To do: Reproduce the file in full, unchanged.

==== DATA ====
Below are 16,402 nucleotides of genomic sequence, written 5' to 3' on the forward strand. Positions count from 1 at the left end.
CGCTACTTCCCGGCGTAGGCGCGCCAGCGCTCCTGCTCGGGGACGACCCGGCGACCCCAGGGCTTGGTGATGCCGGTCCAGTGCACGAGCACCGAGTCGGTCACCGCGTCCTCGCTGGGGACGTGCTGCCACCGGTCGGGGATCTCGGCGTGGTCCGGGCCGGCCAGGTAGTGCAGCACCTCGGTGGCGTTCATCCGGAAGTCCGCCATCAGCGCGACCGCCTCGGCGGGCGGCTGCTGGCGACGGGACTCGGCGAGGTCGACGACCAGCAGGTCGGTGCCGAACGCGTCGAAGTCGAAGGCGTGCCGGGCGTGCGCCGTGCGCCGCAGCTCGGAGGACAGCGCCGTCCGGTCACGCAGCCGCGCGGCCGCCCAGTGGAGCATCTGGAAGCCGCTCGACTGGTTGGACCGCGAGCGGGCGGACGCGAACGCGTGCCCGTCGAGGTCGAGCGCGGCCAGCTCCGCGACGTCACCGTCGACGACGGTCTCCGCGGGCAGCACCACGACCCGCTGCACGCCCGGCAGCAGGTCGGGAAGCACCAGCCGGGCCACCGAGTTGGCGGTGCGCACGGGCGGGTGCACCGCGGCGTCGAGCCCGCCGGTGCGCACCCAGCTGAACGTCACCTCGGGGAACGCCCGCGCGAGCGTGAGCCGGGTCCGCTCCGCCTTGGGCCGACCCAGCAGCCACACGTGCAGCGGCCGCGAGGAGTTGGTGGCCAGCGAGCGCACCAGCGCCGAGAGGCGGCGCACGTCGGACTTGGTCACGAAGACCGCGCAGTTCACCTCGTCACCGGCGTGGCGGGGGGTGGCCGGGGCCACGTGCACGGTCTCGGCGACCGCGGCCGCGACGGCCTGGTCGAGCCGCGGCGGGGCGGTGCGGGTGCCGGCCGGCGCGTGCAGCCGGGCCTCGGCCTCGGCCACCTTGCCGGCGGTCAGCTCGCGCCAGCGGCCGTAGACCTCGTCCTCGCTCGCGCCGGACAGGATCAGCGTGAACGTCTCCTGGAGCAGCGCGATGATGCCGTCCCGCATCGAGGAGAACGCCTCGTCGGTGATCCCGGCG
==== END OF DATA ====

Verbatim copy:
Below are 16,402 nucleotides of genomic sequence, written 5' to 3' on the forward strand. Positions count from 1 at the left end.
CGCTACTTCCCGGCGTAGGCGCGCCAGCGCTCCTGCTCGGGGACGACCCGGCGACCCCAGGGCTTGGTGATGCCGGTCCAGTGCACGAGCACCGAGTCGGTCACCGCGTCCTCGCTGGGGACGTGCTGCCACCGGTCGGGGATCTCGGCGTGGTCCGGGCCGGCCAGGTAGTGCAGCACCTCGGTGGCGTTCATCCGGAAGTCCGCCATCAGCGCGACCGCCTCGGCGGGCGGCTGCTGGCGACGGGACTCGGCGAGGTCGACGACCAGCAGGTCGGTGCCGAACGCGTCGAAGTCGAAGGCGTGCCGGGCGTGCGCCGTGCGCCGCAGCTCGGAGGACAGCGCCGTCCGGTCACGCAGCCGCGCGGCCGCCCAGTGGAGCATCTGGAAGCCGCTCGACTGGTTGGACCGCGAGCGGGCGGACGCGAACGCGTGCCCGTCGAGGTCGAGCGCGGCCAGCTCCGCGACGTCACCGTCGACGACGGTCTCCGCGGGCAGCACCACGACCCGCTGCACGCCCGGCAGCAGGTCGGGAAGCACCAGCCGGGCCACCGAGTTGGCGGTGCGCACGGGCGGGTGCACCGCGGCGTCGAGCCCGCCGGTGCGCACCCAGCTGAACGTCACCTCGGGGAACGCCCGCGCGAGCGTGAGCCGGGTCCGCTCCGCCTTGGGCCGACCCAGCAGCCACACGTGCAGCGGCCGCGAGGAGTTGGTGGCCAGCGAGCGCACCAGCGCCGAGAGGCGGCGCACGTCGGACTTGGTCACGAAGACCGCGCAGTTCACCTCGTCACCGGCGTGGCGGGGGGTGGCCGGGGCCACGTGCACGGTCTCGGCGACCGCGGCCGCGACGGCCTGGTCGAGCCGCGGCGGGGCGGTGCGGGTGCCGGCCGGCGCGTGCAGCCGGGCCTCGGCCTCGGCCACCTTGCCGGCGGTCAGCTCGCGCCAGCGGCCGTAGACCTCGTCCTCGCTCGCGCCGGACAGGATCAGCGTGAACGTCTCCTGGAGCAGCGCGATGATGCCGTCCCGCATCGAGGAGAACGCCTCGTCGGTGATCCCGGCG